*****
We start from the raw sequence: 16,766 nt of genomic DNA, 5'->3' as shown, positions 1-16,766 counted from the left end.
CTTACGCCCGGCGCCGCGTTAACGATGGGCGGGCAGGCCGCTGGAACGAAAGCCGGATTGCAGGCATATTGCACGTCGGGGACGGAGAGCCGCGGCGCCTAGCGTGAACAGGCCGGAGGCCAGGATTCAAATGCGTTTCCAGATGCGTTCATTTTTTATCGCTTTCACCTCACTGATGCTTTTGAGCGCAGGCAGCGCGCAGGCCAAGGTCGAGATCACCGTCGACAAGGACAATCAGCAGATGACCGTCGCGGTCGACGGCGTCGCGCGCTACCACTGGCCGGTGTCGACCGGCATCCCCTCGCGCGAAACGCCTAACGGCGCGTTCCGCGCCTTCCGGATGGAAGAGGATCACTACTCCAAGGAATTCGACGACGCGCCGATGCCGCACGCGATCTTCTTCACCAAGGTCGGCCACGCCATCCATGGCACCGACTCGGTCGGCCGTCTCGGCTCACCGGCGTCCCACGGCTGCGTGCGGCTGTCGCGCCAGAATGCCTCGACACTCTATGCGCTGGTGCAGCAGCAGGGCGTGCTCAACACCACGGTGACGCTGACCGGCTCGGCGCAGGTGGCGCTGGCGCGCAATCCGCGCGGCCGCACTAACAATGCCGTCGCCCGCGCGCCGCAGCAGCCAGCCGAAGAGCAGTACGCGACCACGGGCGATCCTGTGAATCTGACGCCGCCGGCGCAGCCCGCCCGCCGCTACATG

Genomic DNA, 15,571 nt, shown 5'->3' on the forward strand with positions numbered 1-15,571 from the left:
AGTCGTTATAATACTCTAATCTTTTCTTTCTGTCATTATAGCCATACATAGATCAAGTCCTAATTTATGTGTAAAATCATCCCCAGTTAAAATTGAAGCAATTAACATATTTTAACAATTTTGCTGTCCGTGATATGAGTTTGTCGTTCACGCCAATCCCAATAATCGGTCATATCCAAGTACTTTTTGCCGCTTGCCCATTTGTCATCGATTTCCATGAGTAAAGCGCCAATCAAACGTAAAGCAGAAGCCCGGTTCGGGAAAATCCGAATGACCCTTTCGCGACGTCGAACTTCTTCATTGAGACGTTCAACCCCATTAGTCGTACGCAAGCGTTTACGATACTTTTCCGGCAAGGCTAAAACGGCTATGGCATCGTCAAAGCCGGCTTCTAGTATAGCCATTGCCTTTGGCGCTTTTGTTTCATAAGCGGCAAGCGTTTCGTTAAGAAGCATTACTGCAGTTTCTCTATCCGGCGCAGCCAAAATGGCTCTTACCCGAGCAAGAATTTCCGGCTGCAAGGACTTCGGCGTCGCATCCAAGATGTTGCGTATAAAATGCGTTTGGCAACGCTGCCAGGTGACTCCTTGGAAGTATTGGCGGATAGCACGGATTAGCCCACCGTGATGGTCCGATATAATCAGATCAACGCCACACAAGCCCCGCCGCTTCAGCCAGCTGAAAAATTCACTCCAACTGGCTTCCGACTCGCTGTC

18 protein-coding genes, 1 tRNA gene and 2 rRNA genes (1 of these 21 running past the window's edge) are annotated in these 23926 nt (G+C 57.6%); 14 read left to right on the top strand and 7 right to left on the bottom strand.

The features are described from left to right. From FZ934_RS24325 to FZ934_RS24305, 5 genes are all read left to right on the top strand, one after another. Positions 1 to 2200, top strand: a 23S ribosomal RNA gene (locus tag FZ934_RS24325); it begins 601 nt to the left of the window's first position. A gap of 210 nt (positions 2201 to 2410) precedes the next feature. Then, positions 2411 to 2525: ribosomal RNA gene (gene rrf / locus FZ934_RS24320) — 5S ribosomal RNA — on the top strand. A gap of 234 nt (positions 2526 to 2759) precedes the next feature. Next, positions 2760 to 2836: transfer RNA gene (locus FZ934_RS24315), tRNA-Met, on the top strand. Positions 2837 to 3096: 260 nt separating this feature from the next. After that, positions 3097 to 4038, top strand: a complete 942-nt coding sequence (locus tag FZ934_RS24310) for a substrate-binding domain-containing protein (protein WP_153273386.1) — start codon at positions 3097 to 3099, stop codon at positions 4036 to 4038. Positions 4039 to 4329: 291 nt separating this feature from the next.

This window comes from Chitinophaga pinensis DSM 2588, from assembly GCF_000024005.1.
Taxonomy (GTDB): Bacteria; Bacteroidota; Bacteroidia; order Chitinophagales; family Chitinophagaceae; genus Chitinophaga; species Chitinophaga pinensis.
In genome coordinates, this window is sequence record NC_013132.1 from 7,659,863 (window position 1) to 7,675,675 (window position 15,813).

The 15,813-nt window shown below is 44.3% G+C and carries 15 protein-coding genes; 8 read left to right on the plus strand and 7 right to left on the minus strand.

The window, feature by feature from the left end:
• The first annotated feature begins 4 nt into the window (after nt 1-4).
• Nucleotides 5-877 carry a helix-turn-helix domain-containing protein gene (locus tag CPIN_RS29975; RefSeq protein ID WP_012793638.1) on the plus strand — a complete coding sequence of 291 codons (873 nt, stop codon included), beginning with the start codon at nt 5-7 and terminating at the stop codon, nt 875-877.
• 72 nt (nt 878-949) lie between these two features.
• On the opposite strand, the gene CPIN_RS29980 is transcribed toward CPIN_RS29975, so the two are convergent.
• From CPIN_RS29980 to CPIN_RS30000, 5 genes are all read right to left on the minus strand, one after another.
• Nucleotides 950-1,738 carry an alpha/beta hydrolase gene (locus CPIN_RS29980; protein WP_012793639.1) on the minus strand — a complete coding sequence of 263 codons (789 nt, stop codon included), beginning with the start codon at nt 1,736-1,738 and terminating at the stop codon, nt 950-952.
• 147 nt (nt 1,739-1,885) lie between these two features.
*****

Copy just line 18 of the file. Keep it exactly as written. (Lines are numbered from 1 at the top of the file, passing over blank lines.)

• 147 nt (nt 1,739-1,885) lie between these two features.